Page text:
Aim:This review explores perceptions of healthcare providers (HcPs) on desirable attributes for mobile-health Applications. 

Background:Studies in all study settings have reported encouraging potential for Mobile-health (mHealth) technologies in improving health outcomes. However, literature bears little evidence of such capability up scale. Paying little attention to technology user acceptability as one of the key drivers of innovation adoption has been widely cited as a notable mHealth limitation. 

Methods:This systematic review navigated through English authored peer-reviewed publications from health, computer engineering and social science repositories as guided by the Preferred Reporting Items for Systematic Reviews and Meta-Analyses (PRISMA) statement. The search was confined between January 2014 and October 2018 thus, yielding eleven (11) complete-text publications.

Results:HcPs in the reviewed literature have used mobile-technology applications for monitoring and management of sexual (18.2%), reproductive & maternal health (9.1%), HIV (45.5%), Malaria (9.1%) and other chronic diseases (36.4%). Commonly mentioned sub-features in 72.7% of the studies identified motivation and trust attributes as desirable, 36.4% highlighting synchronism of technology, adaptability of App with different mobile-phones recorded in 45.5% of the studies while 63.6% value the fit-for-purpose attribute. These features were cited as desirable with little evidence of the geo-social influence of the users nor socio-economic setting.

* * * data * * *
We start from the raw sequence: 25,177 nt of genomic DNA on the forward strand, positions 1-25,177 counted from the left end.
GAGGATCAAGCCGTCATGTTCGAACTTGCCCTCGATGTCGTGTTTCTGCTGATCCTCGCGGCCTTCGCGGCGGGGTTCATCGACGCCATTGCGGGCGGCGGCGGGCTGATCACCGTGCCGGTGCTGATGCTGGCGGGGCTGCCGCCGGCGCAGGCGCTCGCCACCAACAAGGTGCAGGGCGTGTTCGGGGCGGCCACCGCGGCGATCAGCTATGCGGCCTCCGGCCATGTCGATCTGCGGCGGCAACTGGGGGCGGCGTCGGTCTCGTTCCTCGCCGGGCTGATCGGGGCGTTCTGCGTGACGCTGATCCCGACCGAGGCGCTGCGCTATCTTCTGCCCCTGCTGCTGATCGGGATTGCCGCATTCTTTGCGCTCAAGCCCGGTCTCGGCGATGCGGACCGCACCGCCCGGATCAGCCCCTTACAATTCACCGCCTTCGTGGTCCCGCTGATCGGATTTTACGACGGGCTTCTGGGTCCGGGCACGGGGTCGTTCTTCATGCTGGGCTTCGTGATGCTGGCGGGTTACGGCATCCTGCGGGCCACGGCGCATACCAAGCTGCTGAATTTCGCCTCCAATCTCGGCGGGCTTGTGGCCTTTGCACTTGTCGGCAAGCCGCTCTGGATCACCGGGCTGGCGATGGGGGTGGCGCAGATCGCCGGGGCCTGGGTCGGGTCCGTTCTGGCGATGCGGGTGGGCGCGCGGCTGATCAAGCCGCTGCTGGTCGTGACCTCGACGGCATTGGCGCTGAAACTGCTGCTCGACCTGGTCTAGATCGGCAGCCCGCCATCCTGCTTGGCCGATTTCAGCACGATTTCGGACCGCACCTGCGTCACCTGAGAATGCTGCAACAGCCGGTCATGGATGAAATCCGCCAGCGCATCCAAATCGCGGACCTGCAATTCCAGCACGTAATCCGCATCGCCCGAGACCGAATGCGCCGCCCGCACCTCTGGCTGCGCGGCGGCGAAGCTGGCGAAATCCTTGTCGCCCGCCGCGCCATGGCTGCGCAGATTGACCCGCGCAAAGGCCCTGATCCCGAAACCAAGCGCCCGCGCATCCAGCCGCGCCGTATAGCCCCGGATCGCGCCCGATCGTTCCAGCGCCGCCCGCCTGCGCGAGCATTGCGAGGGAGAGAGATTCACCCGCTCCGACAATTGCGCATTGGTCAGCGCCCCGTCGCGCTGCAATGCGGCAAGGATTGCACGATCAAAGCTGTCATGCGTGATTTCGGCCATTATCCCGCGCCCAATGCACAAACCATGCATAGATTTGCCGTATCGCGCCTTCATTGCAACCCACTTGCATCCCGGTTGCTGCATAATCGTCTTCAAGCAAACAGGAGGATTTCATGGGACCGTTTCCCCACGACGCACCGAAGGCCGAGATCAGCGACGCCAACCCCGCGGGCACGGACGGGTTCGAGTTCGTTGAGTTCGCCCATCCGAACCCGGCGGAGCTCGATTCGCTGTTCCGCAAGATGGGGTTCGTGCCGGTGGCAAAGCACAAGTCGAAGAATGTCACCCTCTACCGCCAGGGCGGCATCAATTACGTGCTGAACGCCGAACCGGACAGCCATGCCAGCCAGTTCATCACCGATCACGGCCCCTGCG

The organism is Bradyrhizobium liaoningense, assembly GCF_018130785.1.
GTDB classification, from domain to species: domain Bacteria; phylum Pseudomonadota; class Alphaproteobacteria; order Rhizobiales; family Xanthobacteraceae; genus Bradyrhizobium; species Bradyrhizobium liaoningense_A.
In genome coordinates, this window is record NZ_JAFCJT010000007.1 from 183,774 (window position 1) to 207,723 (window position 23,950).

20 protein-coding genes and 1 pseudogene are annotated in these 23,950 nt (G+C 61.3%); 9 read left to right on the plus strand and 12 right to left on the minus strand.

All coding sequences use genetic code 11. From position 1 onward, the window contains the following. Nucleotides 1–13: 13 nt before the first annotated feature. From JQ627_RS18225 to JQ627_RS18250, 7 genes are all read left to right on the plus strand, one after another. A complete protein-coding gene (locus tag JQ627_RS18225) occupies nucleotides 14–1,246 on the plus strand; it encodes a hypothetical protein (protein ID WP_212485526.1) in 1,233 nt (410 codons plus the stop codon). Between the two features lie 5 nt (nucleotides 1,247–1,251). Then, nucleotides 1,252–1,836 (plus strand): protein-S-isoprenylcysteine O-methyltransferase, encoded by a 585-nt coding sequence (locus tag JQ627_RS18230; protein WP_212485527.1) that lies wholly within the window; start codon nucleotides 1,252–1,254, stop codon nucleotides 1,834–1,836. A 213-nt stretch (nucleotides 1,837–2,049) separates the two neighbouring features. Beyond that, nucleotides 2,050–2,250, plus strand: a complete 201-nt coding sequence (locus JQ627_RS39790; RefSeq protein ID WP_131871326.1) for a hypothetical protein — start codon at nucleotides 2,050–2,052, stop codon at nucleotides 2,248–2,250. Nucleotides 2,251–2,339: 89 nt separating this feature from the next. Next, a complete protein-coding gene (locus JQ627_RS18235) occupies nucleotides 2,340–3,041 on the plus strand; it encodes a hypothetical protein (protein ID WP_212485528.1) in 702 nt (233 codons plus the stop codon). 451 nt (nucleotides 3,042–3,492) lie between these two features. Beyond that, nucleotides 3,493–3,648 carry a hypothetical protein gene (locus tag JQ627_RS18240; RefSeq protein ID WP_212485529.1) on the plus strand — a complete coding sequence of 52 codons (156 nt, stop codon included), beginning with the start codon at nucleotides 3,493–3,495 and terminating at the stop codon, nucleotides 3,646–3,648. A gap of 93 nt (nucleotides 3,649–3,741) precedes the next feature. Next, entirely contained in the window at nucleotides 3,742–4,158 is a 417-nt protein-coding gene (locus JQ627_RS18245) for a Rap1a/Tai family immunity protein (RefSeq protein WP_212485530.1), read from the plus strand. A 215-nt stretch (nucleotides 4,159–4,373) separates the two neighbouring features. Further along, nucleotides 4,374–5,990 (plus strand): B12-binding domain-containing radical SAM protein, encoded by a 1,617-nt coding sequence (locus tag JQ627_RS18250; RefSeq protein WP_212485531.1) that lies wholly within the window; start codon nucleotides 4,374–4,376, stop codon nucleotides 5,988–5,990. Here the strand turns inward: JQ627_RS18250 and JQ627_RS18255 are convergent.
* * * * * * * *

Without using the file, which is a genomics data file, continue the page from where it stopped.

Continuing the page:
Conclusion:The study exposed the HcPs’ perceptions to the mobile-technology attributes as customised requirements, process requirements, moderating information-technology constructs and intervening & dependent requirements. Geospatial setting and income status of the country are less important in shaping the perceptions of HcPs as users of the mobile-technology.